Saturday, February 11, 2012

People who are different than me

They are so dang hard to understand!!!

Here's an inspiring example of getting it, though:

It made me realize a simple truth: “This woman isn’t some unassailable mystery, or some video game that responds to a proper combination of insult, backhanded compliment, quarter-circle-forward-fierce-punch… She’s like me. She’s a normal human being.”

As embarrassing as it is to type now, back then that seemed like a revolutionary thought.

I think an epiphany like that isn't something to be embarrassed about. Empathy -- especially towards people that you can't immediately identify with -- is harder than people commonly realize. The "unfathomable woman" is an extremely common trope, and not because people are doing it on purpose...

The difficulty isn't limited to men failing to empathize with women, or even limited to people of more privileged groups failing to empathize with people from more marginalized groups. (For example, a gay author might wrongly imagine that he doesn't need to do research or exercise empathy to write convincing straight people.) Similarly, here's a popular blogger analyzing a famous Christian author's attempt to write a non-Christian character:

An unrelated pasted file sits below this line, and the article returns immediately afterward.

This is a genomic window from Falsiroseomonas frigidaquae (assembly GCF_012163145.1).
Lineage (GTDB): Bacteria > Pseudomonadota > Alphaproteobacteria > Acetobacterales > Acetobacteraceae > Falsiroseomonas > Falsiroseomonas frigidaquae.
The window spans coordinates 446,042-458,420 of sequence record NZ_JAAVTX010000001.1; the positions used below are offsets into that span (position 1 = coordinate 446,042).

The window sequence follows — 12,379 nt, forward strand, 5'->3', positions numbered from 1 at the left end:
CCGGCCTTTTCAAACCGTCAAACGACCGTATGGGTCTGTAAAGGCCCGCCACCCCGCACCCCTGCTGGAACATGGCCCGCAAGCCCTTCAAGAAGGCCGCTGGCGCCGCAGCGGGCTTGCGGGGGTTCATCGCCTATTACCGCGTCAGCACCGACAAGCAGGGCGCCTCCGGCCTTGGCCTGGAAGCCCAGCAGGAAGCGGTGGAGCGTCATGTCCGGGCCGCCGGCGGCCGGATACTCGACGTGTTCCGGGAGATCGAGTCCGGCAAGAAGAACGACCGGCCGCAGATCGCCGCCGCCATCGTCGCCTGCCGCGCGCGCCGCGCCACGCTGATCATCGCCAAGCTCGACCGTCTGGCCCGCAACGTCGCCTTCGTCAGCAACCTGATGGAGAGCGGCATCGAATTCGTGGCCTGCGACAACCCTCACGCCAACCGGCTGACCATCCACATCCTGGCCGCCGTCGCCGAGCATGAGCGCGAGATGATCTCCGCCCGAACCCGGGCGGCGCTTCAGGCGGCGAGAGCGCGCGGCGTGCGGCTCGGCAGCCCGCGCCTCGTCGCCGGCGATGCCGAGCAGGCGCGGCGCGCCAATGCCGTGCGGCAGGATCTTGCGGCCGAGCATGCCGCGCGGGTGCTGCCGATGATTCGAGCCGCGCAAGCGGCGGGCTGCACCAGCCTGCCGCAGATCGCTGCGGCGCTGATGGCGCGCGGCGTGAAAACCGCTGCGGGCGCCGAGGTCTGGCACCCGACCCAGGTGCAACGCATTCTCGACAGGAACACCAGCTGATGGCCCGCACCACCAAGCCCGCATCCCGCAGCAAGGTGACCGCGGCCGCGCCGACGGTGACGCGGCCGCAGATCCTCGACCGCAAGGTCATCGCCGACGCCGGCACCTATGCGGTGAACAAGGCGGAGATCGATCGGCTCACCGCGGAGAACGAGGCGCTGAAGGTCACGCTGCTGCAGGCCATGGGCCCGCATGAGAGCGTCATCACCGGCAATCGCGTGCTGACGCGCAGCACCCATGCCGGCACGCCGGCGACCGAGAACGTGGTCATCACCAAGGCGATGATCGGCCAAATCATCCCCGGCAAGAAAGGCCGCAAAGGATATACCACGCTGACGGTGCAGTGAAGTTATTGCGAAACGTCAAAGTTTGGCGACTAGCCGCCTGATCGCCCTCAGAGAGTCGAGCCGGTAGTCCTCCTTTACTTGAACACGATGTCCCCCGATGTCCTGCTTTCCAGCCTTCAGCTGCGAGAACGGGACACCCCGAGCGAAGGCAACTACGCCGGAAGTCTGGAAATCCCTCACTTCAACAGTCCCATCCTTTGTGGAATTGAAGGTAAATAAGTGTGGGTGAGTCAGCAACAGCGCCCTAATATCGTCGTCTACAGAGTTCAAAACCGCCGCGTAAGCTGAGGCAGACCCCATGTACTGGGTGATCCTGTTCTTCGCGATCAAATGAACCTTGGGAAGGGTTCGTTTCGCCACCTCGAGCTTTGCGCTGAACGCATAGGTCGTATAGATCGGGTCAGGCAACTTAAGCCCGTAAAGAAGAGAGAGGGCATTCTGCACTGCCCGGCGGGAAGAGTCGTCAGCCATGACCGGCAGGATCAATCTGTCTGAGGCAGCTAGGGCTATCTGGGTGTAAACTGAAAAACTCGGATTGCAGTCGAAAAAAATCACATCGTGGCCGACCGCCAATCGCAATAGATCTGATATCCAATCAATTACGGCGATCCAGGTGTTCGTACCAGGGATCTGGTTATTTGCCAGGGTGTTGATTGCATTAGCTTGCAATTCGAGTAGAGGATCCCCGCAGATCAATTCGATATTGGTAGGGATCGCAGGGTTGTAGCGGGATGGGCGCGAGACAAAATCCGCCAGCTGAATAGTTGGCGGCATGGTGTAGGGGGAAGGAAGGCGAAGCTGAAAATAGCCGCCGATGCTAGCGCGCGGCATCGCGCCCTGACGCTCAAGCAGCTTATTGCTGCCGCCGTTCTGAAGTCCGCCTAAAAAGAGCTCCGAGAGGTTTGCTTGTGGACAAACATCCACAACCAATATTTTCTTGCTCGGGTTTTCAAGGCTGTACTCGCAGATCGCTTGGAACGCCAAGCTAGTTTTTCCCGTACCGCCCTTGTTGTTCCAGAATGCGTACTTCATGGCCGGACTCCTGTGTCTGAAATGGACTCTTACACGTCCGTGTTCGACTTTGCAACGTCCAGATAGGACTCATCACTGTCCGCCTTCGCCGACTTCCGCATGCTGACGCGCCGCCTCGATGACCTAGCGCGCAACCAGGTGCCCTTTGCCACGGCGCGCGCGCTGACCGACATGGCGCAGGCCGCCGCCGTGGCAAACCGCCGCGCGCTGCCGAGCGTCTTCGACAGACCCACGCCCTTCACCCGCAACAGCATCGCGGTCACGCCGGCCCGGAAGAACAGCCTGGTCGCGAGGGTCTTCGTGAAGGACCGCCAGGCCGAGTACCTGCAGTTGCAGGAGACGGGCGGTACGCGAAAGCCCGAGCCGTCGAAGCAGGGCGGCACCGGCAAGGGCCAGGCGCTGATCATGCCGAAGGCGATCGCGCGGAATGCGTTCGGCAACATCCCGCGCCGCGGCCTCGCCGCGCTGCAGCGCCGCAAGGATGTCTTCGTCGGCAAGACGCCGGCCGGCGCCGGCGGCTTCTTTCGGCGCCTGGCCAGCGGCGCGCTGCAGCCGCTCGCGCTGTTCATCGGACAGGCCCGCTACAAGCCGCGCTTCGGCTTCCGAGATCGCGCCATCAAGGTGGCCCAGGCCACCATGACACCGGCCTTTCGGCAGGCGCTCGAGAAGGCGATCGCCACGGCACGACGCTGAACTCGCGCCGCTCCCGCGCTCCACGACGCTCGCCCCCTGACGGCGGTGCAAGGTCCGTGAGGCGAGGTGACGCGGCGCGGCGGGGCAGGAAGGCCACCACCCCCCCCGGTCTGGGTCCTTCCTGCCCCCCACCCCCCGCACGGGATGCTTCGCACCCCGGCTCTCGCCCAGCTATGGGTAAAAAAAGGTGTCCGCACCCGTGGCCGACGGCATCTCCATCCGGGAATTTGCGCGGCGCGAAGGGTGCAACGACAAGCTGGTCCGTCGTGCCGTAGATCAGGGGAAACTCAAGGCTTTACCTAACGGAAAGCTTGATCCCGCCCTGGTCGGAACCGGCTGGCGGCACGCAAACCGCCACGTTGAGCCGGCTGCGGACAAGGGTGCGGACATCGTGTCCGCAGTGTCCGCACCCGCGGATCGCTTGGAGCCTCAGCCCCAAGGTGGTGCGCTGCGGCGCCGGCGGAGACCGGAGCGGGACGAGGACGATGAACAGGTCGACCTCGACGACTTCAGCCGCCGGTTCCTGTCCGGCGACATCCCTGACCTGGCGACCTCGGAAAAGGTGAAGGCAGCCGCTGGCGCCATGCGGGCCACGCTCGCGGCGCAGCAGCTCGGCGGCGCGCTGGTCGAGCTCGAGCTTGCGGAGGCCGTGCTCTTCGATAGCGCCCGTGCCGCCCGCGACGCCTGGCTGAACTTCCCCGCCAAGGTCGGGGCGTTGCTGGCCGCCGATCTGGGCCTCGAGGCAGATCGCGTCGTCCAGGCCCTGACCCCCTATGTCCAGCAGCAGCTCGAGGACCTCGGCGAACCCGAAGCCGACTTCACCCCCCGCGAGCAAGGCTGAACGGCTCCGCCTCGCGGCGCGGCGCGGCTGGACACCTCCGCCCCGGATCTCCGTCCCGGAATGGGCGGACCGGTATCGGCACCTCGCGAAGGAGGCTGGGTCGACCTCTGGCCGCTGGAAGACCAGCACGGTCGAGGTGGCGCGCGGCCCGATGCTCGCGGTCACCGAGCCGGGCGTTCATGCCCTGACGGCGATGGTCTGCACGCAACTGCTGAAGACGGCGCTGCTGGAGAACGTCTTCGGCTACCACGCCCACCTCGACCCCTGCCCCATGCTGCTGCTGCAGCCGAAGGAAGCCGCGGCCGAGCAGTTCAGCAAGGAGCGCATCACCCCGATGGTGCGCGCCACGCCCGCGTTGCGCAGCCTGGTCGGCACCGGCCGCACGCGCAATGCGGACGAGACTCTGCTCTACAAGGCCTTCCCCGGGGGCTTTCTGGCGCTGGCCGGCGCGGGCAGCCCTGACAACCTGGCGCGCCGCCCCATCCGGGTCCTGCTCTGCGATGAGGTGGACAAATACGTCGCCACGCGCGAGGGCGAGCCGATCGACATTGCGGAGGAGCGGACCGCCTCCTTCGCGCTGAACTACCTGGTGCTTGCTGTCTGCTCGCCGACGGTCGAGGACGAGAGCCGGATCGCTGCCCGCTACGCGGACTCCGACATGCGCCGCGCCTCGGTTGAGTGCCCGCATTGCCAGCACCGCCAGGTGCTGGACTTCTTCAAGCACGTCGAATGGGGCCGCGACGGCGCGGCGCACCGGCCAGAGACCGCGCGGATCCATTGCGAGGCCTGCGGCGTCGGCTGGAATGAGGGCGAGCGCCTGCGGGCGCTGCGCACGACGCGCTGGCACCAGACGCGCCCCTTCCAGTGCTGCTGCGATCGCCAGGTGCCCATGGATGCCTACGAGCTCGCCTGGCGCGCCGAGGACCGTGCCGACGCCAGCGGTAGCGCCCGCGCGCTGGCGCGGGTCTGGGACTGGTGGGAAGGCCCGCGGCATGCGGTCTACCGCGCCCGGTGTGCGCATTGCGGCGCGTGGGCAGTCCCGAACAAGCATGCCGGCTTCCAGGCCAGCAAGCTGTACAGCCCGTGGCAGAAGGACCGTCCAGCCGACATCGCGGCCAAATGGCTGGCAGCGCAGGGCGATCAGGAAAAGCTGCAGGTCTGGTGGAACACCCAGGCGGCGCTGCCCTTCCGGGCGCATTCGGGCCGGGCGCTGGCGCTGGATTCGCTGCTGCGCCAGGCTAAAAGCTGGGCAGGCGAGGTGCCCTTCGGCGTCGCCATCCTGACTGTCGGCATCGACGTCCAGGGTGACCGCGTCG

First of all, Arthur has always struck me as a character misunderstood by his writer. Finley keeps trying to force him into the role of Chief Villain, subtype Spoiled Brat (male), but it fits very awkwardly on Arthur. Sometimes he feels sorry for Elsie, sometimes he doesn’t, sometimes he’s nice to her, sometimes he’s very weirdly mean to her. It’s all very inconsistent and unnatural.

That’s probably because Finley herself doesn’t know why Arthur would hate Elsie. Clearly, because Elsie needs trials to overcome with the Power of Christ(tm), but other than that, there’s just no justification for Arthur’s villainy. It’s all very random. What does Arthur have to gain by making Daddy Dinsmore angry at Elsie? What was he hoping to achieve, and what does that failure mean that he’s so dejected by it? We’ll never know because Finley herself didn’t know.

On a related note, through my extensive blog reading, I recently stumbled upon an interesting example of what I like to call the central tension of feminism:

For every trait or role that's considered feminine, some women will say "Stop saying this negative thing is 'feminine'!" and other will say "Stop saying this negative thing is feminine!"

Here's the 'Mormon Child Bride' taking on a celebrity over how to affirm femininity and women's strength.

Of course, the range and diversity of women's experiences doesn't have to be a weakness -- check out this news item about how it can be a strength!!


Anonymous said...

Very thought-provoking and I enjoyed reading the links too. Nicely done, Chanson.

C. L. Hanson said...

Thanks CD!!!